The Hateful Eight‘s approval ratings (86% on Rotten Tomatoe, 82% on Metacritic) are an unfortunate portrait of the effete, perverse tastes of too many film critics. I’m a hard-working, subway-riding, clear-light guy who enjoys an occasional slice of pizza when I visit New York, and I absolutely worship the idea of reviving Ultra Panavision 70. But I’m telling you that anyone who totally creams over this film without at least including a reservation or two is just not being honest. The first two thirds of The Hateful Eight are fairly tasty and acceptable, but that final third…wow.

From Matt Zoller Seitz‘s Hateful Eight review, posted on 12.22: “Eight feels half-assed, but it carries itself like another masterpiece, swaggering and stubbing its toe and then swaggering some more. It has superb photography, music, set design and performances (particularly by Kurt Russell, Walton Goggins, Jennifer Jason Leigh and Samuel L. Jackson), but no fervor, no framework, no justification for its nonstop insults, provocations and atrocities. It has a bully’s mentality. It’s hard to shake the suspicion that, deep down, Quentin Tarantino believes in nothing but sensation, and that he’s spent the last decade or so stridently and publicly identifying with oppressed groups so that he can get a gold star for making the kinds of films he’d be making anyway, if those meddling social justice types weren’t all up in his grill about responsibility.

“In the end, The Hateful Eight is less reminiscent of any single Western than of a certain episode of Seinfeld — the one where Bryan Cranston plays a gentile dentist who makes Jewish jokes but insists it’s okay because he’s converted. ‘I have a suspicion,’ Seinfeld says, ‘that he’s converted to Judaism just for the jokes.'”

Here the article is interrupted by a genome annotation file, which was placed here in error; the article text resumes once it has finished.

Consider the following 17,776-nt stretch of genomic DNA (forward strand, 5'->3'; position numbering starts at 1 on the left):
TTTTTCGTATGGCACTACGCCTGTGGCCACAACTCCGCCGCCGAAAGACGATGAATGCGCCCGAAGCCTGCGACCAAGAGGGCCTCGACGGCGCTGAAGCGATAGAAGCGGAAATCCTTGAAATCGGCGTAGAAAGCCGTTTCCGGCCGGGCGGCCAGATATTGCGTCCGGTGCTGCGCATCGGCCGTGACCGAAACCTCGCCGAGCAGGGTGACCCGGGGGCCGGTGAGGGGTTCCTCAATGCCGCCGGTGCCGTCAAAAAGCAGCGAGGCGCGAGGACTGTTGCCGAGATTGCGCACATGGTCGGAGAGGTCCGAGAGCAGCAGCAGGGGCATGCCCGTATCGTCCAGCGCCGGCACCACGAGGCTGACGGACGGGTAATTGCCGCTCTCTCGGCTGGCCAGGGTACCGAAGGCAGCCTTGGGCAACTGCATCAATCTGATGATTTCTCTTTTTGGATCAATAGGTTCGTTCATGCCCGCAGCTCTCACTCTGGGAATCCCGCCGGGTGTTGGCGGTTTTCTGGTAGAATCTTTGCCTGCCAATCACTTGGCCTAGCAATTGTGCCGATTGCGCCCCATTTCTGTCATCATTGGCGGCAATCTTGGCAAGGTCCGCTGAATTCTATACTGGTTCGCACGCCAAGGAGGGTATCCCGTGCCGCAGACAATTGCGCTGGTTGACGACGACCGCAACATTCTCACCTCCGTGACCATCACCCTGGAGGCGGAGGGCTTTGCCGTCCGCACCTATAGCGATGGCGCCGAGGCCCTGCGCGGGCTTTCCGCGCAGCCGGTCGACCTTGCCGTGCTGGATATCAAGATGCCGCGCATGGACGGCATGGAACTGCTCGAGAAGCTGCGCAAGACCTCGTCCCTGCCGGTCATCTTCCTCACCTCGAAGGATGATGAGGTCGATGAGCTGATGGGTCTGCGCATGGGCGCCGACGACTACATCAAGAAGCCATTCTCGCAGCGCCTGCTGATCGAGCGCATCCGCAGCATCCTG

From my review of the downtown LA stage version, posted on 4.20.14: “It’s a fairly minor and almost dismissable thing — a colorful but basically mediocre Tarantino gabfest that mostly happens on a single interior set (i.e., Minnie’s Haberdashery, located somewhere near the Wyoming town of Red Rock during a fierce blizzard) and is basically about a gatherin’ of several tough, mangy hombres sitting around talkin’ and yappin’ and talkin’ and yappin’. And then, just to break up the monotony, doing a little more talkin’ and yappin’. Along with a little shootin’ and poison-coffee drinkin’ and brutally punchin’ out a female prisoner and a few dozen uses of the N-word (par for the QT course) and swearin’ and fellatin’ and whatever else.

The Hateful Eight, in short, is another lazy, occasionally funny, comfort-zone Tarantino wank that’s all about entertaining fans of his grindhouse sensibility. It’s another attitude-and-swagger show. ‘This isn’t a drama set in the Old West,’ Tarantino is once again saying to his audience, ‘but a ‘Quentin Tarantino Western’ that comes from deep inside my anal cavity, and you know you guys like it this way!”

“The script is fairly flat and contrived and, apart from the colorful performances, uninvolving and vulgar. And boringly nihilistic. The final act is especially pedestrian and lacking in dramatic skill.

Eight is basically Reservoir Dogs with a little bit of post-Civil War Django negro revenge thrown in (particularly when Jackson gets to taunt an old Confederate general, played by Bruce Dern, with a story about how Dern’s late, dearly beloved son orally pleasured him)…but not too much because Tarantino has already done that.

Reservoir Dogs had more interesting flashbacks and better riffs from a greater array of colorful characters, but it was basically a piece about a bunch of desperate criminals hanging out inside a warehouse while trying to figure out who told the cops in advance about their just-completed jewelry-store heist. It was a lot of tough wiseass talk with occasional lively flashbacks and a very tasty breakfast scene and a torture sequence in which Michael Madsen sliced off a cop’s ear. And then it ended with everyone dead on the floor and/or killed by the cops. The Hateful Eight is basically the same idea except the big mystery isn’t about who the rat is but who poisoned the coffee and why.”